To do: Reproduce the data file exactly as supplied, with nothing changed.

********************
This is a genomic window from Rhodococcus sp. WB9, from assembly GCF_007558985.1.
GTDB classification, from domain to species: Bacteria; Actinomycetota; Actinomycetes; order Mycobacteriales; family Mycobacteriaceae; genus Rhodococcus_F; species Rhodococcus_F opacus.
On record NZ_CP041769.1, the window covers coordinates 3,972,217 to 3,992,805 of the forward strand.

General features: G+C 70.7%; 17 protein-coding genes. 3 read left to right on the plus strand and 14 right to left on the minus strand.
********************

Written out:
This is a genomic window from Rhodococcus sp. WB9, from assembly GCF_007558985.1.
GTDB classification, from domain to species: Bacteria; Actinomycetota; Actinomycetes; order Mycobacteriales; family Mycobacteriaceae; genus Rhodococcus_F; species Rhodococcus_F opacus.
On record NZ_CP041769.1, the window covers coordinates 3,972,217 to 3,992,805 of the forward strand.

General features: G+C 70.7%; 17 protein-coding genes. 3 read left to right on the plus strand and 14 right to left on the minus strand.